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August 3, 2018

Genevieve Hudson's Playlist for Her Short Story Collection "Pretend We Live Here"

Pretend We Live Here

In the Book Notes series, authors create and discuss a music playlist that relates in some way to their recently published book.

Previous contributors include Jesmyn Ward, Lauren Groff, Bret Easton Ellis, Celeste Ng, T.C. Boyle, Dana Spiotta, Amy Bloom, Aimee Bender, Heidi Julavits, Hari Kunzru, and many others.

Genevieve Hudson's Pretend We Live Here is one of the year's most impressive short story collections.

Tom Bissell wrote of the book:

"A terrific collection of stories. There are echoes here of Flannery O’Connor, Barry Hannah, and Denis Johnson, but Genevieve Hudson is her own writer—impressively and gloriously so. Her eye for the clinching detail is unnerving and her sympathies are fascinatingly conflicted. I hope, and suspect, this book will be the start of a long and inspiring career."


In her own words, here is Genevieve Hudson's Book Notes music playlist for her short story collection Pretend We Live Here:



Pretend We Live Here deals a lot with desire—unrequited want and those first throws of longing for a new person or a new life. Like the stories in this collection, the songs I’ve gathered here are embodied and emotive. I’ve always loved sad songs. And sad stories for that matter. They have the reverse effect of making me less lonesome and making life seem somehow less tragic.

I have a long-term relationship with the songs on this playlist (with a few new loves thrown into the mix, too). Some played in the background while I wrote and edited Pretend We Live Here, while others speak to the collection directly or share an ethos, a theme, a refrain.

Hey – The Pixies

I’ve used this song to start many a mixtape. I can’t help but dance as soon as it comes on. It succeeds at making its point while being painstakingly simple. It captures the despair you feel when you’re connected to someone and can’t seem to do a thing about it. It’s so catchy. So riotous. It’s two fists wrapped around steel bars, rattling a cage.

We’re cha-ained!

Crimson And Clover – Tommy James & the Shondells

“I don’t hardly know her / but I think I could love her.” Ditto this feeling for the narrators of “Possum,” “Woman Without a Memory,” “Date Book,” and “Boy Box.” In “Date Book,” the narrator says: “Cruelty is meeting someone and knowing what you want is time.” It’s a different expression but the same idea. I’ve always found this song romantic. It brims with the feeling of potentiality. You meet someone new, and anything could happen. You’ve begun the spiral. “Yeah, my, my such a sweet thing / I wanna do everything / what a beautiful feeling.”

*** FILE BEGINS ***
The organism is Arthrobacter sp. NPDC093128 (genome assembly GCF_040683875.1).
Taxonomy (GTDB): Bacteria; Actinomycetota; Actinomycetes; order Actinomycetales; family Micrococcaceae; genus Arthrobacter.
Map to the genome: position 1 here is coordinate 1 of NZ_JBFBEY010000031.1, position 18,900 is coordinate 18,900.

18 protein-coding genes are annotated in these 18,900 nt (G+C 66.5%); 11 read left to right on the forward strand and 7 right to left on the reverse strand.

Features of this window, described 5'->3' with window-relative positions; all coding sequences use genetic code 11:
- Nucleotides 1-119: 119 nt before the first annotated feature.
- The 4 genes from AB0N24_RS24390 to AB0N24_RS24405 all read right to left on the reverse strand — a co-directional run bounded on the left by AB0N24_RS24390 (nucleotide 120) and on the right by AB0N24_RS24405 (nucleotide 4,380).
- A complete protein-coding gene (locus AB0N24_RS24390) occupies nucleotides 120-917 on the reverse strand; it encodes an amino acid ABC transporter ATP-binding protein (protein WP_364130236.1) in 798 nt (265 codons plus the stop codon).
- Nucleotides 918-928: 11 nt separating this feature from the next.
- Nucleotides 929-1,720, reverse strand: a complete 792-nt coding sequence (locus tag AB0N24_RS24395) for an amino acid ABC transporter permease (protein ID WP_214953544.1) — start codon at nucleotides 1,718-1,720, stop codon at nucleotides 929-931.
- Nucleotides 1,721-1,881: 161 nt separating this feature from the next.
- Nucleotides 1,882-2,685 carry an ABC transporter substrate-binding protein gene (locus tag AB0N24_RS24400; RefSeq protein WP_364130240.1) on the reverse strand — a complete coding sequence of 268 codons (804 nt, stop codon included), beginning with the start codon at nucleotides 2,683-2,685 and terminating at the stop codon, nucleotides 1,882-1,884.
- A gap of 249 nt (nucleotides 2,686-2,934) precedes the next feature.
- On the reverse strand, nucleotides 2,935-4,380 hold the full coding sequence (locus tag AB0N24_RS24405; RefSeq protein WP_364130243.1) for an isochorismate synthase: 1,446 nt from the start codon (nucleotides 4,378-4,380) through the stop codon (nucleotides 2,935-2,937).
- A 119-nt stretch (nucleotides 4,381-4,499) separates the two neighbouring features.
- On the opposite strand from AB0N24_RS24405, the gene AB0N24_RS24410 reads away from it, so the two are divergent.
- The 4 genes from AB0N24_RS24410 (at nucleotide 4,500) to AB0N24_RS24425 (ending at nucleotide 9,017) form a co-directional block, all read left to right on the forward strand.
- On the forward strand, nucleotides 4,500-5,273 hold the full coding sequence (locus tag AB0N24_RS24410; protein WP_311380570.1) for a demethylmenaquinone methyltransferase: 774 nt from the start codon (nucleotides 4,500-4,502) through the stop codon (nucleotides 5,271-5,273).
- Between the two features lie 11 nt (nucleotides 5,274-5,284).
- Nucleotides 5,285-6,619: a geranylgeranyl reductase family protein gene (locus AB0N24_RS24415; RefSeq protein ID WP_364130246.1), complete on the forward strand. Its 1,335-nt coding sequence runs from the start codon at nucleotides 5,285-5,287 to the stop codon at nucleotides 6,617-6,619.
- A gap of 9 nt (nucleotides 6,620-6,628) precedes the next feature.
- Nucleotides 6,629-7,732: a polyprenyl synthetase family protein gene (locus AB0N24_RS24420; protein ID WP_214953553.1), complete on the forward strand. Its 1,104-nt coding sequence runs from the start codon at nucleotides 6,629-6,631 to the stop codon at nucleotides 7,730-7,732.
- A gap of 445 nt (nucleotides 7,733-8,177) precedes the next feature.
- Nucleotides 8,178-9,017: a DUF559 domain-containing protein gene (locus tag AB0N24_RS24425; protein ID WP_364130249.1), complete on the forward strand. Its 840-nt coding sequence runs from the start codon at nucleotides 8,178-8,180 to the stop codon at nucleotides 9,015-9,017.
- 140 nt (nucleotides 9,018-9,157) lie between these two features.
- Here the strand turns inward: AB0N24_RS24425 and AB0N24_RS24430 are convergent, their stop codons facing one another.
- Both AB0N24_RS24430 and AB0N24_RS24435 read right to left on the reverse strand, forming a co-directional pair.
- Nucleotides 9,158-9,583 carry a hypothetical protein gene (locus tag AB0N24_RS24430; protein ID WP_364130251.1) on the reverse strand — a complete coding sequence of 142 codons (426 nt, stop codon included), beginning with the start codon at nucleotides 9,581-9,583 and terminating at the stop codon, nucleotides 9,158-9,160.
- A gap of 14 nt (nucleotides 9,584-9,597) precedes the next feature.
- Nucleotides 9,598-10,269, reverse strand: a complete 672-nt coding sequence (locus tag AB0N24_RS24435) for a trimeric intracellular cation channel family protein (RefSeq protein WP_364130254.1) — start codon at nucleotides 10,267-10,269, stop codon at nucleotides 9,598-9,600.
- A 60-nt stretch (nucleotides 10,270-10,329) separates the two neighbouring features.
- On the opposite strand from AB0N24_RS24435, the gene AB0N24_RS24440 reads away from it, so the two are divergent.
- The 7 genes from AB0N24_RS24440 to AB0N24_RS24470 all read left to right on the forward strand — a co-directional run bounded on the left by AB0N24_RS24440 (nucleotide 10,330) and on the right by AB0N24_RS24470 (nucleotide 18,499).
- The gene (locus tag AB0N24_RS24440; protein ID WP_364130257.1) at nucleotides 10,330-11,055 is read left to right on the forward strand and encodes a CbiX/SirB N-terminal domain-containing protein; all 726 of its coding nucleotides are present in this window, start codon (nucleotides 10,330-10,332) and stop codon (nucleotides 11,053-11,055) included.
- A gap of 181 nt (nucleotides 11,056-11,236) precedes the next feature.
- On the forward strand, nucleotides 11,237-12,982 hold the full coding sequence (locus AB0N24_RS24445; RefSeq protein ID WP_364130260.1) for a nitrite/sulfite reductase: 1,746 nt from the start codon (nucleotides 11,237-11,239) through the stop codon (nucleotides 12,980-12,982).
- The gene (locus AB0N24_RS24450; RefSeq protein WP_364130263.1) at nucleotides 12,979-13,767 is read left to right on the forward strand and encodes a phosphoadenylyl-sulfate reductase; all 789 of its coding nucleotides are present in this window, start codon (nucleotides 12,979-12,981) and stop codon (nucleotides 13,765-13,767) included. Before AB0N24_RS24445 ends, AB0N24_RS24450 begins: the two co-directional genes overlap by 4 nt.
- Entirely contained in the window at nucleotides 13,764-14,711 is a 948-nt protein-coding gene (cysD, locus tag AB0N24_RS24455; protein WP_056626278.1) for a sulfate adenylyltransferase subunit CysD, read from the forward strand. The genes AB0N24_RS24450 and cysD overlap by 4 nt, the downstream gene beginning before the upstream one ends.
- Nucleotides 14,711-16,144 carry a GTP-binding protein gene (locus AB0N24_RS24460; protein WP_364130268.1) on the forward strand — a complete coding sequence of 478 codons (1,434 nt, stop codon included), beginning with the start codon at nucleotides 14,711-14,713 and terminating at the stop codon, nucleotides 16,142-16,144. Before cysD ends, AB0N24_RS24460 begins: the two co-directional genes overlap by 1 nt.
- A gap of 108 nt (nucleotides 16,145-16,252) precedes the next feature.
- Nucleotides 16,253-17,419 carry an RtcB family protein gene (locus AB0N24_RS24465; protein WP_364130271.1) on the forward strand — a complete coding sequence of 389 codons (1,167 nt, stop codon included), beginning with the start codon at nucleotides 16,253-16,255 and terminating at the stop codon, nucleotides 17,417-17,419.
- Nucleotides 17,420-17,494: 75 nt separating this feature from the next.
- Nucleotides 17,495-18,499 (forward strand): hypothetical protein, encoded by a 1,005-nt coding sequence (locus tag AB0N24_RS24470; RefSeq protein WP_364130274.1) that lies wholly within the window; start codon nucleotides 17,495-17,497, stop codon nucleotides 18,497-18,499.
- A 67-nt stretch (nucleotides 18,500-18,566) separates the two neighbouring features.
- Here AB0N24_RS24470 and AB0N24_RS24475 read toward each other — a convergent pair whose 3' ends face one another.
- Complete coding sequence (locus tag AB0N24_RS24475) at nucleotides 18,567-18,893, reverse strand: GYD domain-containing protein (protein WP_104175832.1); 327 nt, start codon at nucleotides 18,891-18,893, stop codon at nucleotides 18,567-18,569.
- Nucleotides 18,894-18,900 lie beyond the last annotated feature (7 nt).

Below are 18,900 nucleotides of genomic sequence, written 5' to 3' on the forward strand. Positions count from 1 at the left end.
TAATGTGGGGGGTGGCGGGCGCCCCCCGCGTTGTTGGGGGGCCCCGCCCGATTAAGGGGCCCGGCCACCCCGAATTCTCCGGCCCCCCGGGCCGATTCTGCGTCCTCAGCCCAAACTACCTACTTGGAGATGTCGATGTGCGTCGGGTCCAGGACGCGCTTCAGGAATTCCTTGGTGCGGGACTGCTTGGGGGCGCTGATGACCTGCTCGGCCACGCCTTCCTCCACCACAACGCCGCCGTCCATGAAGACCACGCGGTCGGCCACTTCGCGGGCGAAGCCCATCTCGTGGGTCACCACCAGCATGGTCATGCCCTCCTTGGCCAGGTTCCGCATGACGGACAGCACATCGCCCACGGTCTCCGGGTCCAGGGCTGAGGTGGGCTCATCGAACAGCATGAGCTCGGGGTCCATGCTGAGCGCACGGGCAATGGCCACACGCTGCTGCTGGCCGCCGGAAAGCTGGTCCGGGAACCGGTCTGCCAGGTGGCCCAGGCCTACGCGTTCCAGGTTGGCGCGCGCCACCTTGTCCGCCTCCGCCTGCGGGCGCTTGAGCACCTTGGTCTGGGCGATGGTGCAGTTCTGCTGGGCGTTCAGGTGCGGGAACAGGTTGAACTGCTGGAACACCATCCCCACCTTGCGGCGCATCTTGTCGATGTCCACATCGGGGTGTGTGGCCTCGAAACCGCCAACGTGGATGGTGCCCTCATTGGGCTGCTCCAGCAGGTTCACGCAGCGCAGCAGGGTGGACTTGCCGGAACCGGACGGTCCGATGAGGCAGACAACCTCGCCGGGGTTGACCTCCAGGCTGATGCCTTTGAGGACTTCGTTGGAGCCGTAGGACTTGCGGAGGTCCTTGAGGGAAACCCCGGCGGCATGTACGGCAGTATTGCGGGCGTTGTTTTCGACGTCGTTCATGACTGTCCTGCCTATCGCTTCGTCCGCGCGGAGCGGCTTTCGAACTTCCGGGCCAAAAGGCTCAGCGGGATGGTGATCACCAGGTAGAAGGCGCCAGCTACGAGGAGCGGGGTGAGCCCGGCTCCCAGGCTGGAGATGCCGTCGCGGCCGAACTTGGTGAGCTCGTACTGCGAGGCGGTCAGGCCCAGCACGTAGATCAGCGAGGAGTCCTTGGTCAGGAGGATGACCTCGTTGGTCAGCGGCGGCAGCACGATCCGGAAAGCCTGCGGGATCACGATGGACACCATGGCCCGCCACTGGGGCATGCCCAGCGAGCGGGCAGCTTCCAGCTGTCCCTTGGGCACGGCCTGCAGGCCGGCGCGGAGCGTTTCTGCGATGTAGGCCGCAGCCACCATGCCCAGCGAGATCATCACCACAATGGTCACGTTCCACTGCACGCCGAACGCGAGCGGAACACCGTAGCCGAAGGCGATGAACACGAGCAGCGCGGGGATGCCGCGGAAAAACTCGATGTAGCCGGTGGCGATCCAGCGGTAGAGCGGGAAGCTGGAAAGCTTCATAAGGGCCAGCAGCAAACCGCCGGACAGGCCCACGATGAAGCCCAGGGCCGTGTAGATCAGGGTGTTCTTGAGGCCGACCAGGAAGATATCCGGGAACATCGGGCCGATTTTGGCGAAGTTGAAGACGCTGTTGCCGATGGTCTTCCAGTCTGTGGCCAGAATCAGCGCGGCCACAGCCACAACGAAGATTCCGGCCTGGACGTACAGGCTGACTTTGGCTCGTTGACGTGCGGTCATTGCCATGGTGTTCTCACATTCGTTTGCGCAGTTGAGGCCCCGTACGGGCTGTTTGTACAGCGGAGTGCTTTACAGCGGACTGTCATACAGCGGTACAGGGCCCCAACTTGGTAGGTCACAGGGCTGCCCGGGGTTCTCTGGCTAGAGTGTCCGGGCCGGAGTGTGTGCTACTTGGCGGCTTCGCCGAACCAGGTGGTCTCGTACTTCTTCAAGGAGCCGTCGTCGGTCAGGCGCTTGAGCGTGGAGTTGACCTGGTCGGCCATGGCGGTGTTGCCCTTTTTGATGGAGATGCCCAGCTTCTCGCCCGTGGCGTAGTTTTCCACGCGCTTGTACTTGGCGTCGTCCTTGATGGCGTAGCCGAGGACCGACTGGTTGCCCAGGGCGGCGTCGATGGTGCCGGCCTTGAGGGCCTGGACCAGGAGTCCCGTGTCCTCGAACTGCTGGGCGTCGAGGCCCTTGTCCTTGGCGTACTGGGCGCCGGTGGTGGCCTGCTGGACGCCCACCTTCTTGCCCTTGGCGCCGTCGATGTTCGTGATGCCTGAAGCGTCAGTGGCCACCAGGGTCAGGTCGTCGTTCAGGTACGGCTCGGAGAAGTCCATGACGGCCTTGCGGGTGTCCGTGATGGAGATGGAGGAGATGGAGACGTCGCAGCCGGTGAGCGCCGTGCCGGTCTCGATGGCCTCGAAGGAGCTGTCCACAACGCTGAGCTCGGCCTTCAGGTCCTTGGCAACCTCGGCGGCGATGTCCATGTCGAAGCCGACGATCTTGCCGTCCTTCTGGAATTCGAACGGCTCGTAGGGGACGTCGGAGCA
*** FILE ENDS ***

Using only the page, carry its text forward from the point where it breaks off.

Forget About Life – Alvvays

I edited the stories in this collection while on a residency at the Vermont Studio Center. I played “Forget About Life” nonstop in my studio (and “Dreams Tonite” by Alvvays). Now when I listen to this song, I think of that month, which feels connected to the book. In many ways, I did forget about life for that month. And it was exactly what I needed.

Pynk – Janelle Monáe

Not only is this song fun and sexy, but Janelle Monáe wears pink vagina pants in the music video. She fully embraces her sexuality, queerness and femme energy. I’ve been listening to a lot of Janelle Monáe lately. She played on repeat during the editing phase. She keeps my mood up and my pace fast.

Well, Well, Well – Le Tigre

In “Boy Box,” the narrator Frances pines over a punk girl crush. I imagine her playing this riot grrrl anthem over and over again in the cage in her fathers’ bedroom, trying to will her way into coolness.

There Is A Light That Never Goes Out – The Smiths

Many of the characters in Pretend We Live Here are coming of age and dealing in the dramas and confusions of that particular time. No band embodies my teen years more than The Smiths. Turn this song on, and I’m back in Alabama driving with the windows down, this song streaming from the speakers and unraveling through the open windows. If this collection had a theme song, this would be it. The song longs for a home that doesn’t exist, which is a reoccurring theme in the collection.

“Take me out tonight
Where there's music and there's people
And they're young and alive
Driving in your car
I never, never want to go home
Because I haven't got one anymore.”

Cruel – St. Vincent

This is my favorite song from one of my favorite artists. The lines feel like they’re in direct conversation with the stories in my collection. They circle around two themes from Pretend We Live Here: bodies and casual cruelty.